New legislation would allow the Michigan Secretary of State to reissue specialty license plate designs that were used back in the 1970s and 80s to help fund road and bridge repairs.
MICHIGAN—State Sen. Mallory McMorrow (D-Royal Oak) has a fresh idea to help Michigan bring in more cash for road repairs—but only those of a certain vintage may appreciate the plan.
McMorrow this week announced legislation that would allow the Secretary of State’s office to reissue two old license plate designs that were used in Michigan back in the 1970s and 80s.
And if her bill passes into law, all Michigan drivers will be able to get the new plates for an extra $100.
“For countless residents, these retro license plates evoke nostalgic memories about their childhoods and the cars they grew up with,” McMorrow said in a statement on Wednesday. “Bringing back these vintage looks for modern plates will allow drivers to pay homage to our automotive history while creating a fun way to contribute to improving our roads.”
Michigan’s old blue license plates were used from 1983 until 2007. And the all-black plates were only issued for a few years—between 1979 and 1983. Under the current law, drivers can still get those discontinued plates, but only if their car was made before 1997 and is used in car shows.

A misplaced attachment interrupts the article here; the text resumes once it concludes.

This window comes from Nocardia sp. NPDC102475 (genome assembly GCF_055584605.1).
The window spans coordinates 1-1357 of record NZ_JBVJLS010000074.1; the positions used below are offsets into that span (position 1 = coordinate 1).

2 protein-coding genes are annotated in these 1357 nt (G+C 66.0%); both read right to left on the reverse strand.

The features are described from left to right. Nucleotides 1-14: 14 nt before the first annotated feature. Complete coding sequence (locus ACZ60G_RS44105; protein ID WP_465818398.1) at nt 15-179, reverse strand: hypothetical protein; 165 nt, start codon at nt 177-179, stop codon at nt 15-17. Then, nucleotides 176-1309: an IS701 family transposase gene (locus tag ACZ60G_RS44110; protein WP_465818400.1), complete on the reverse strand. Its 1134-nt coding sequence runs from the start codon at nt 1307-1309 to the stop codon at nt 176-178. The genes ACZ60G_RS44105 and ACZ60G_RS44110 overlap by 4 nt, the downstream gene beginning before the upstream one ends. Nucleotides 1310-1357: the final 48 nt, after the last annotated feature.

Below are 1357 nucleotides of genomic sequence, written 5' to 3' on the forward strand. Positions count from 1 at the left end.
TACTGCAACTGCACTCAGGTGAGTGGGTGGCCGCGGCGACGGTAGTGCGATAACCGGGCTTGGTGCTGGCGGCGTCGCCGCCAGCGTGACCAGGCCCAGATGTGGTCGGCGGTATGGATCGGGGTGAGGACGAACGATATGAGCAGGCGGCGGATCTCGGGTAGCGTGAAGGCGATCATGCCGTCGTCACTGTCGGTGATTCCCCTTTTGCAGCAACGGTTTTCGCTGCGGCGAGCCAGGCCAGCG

McMorrow’s legislation would make them available to all drivers.
The extra cash raised from the retro plates (which, of course, would be totally optional) would then head back to the state’s transportation fund and ultimately be used to fix the state’s roads.
In 2014, similar legislation was approved in California to offer drivers a nostalgic, 1960s-style black plate with gold lettering, which was a staple of the muscle car era. When it was released to drivers in 2015, it reportedly generated millions of dollars in added revenue for the state.
In 2021, Michigan began offering vintage-inspired “Water Winter Wonderland” license plates, harkening back to the Water Winter Wonderland plates that were offered between 1965 and 1968. The plates have quickly become one of the most popular plate options for drivers.
McMorrow has repeatedly introduced similar legislation in Michigan since she took office—first in 2019 and again in 2021. Each time, the bills have stalled out under Republican leadership.
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